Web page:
Sunday, March 3, 2013

Jack the Giant Slayer

Jack the Giant Slayer (2013)
Dir. Bryan Singer

3 out of 5

Lightness has fallen out of vogue in the action-adventure genre.  More often than not, swashbuckling stories now come pre-packaged with complicated "mythologies," endless MacGuffins, or computer-generated visual clutter.  While Jack the Giant Slayer - Bryan Singer's first directorial effort since 2008's Valkyrie - contains its fair share of the latter, its no-nonsense backstory is immediately refreshing.  Long ago, vicious giants left their home above the clouds and invaded the human realm, utilizing a massive beanstalk as their conduit between the two worlds.  A warrior king helped slay one of these giants, then melted its heart into a magical crown blessed by his holy men.  Forced to obey whoever wore the crown, the giants were banished from the world below and the kingdom was saved.

This is the legend that enthralls Jack's two protagonists - the meek farm boy Jack (Warm Bodies' Nicholas Hoult) and restless teenage princess Isabelle (Eleanor Tomlinson) - whose shared obsession with genocidal monsters kick-starts an old-fashioned adventure built on cinematic archetypes that have been around since Errol Flynn was swinging from castle staircases.  Isabelle is betrothed to the villainous Lord Roderick (Stanley Tucci) who, unbeknownst to his king (Ian McShane), has located the magic beans and crown of legend.  He plans to recruit an unstoppable army of giants, but hits a snag when Jack acquires the beans and accidentally launches Isabelle to the land above the clouds.  The king demands that Jack accompany his elite guards, led by the dashing Elmont (Ewan McGregor), on a mission to retrieve his daughter.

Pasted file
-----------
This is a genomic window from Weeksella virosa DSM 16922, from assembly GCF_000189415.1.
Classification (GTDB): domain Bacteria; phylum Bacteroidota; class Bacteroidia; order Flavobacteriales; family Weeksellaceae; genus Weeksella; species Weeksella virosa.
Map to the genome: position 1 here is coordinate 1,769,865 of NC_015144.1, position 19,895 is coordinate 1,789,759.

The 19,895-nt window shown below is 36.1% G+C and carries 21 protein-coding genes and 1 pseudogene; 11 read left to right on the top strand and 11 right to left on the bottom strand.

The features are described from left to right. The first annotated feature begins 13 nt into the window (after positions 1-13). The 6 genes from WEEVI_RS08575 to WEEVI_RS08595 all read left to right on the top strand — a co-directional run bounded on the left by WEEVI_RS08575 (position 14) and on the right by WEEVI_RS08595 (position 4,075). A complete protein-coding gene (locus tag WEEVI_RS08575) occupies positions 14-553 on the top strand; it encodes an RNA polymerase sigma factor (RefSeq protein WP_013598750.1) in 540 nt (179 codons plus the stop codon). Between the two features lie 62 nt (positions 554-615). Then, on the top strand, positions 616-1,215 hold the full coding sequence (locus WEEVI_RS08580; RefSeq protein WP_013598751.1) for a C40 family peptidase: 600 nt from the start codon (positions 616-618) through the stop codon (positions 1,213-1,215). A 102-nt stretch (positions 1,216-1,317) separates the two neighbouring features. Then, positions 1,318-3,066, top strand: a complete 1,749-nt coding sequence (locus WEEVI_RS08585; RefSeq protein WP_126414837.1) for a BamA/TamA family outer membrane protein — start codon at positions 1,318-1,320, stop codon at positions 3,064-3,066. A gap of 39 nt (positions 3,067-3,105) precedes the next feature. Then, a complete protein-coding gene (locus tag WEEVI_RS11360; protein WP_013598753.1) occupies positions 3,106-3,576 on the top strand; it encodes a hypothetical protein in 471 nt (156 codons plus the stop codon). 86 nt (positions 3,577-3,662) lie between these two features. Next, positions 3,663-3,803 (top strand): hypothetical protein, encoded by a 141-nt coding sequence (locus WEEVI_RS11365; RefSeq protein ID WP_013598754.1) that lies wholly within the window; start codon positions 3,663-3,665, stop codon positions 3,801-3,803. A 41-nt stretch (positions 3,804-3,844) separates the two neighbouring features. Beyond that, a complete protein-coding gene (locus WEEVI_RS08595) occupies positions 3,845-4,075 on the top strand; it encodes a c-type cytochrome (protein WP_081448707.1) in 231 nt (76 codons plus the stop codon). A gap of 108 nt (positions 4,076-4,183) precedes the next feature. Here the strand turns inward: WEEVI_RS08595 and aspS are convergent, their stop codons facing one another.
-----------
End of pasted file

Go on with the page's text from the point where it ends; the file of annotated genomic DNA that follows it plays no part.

At this point the spectacle begins to overwhelm the story.  Fortunately, Tucci and McGregor (who has some experience in green-screen acting) are up to the challenge, chewing on the nonexistent scenery like it was a month-old steak.  Both actors seem to enjoy their respective roles - especially Tucci, who plays a vintage boo-hiss villain with a murderous flair.  Hoult and Tomlinson, however, just try to do the best they can with their two-dimensional stock characters.  Despite some nifty cross-cutting that tries to establish a promising chemistry between Jack and Isabelle, their interactions borrow directly from the damsel-in-distress playbook.

Considering the film's long gestation period (D.J. Caruso was slated to direct a more "adult-oriented" version before being replaced by Singer) and its astronomical effects budget, it's impressive to watch Singer successfully maintain Jack's airy tone alongside its pervasive (though sanitized) violence.  While a few parts feel like an amalgamation of ideas, there are still plenty of moments where everything comes together in a perfect balance of family-oriented humor and thrills, such as a sequence where Jack rescues Isabelle and Elmont from being roasted by a gangly giant chef.  Close watchers will be able to spot where Singer was forced to pick his battles: some of the CGI backgrounds are absolutely hideous on the big screen, though even jaded audiences will admit that the climactic siege battle is pretty astounding.  But Jack is not just a typical effects-driven wannabe blockbuster.  It's a modest yet effective return to a type of entertainment that appeals to parents who grew up with moderately dark fantasy epics like Willow (there's even a Warwick Davis cameo), jazzed up with the next generation of visual effects to spark the adventurous imaginations of their children.

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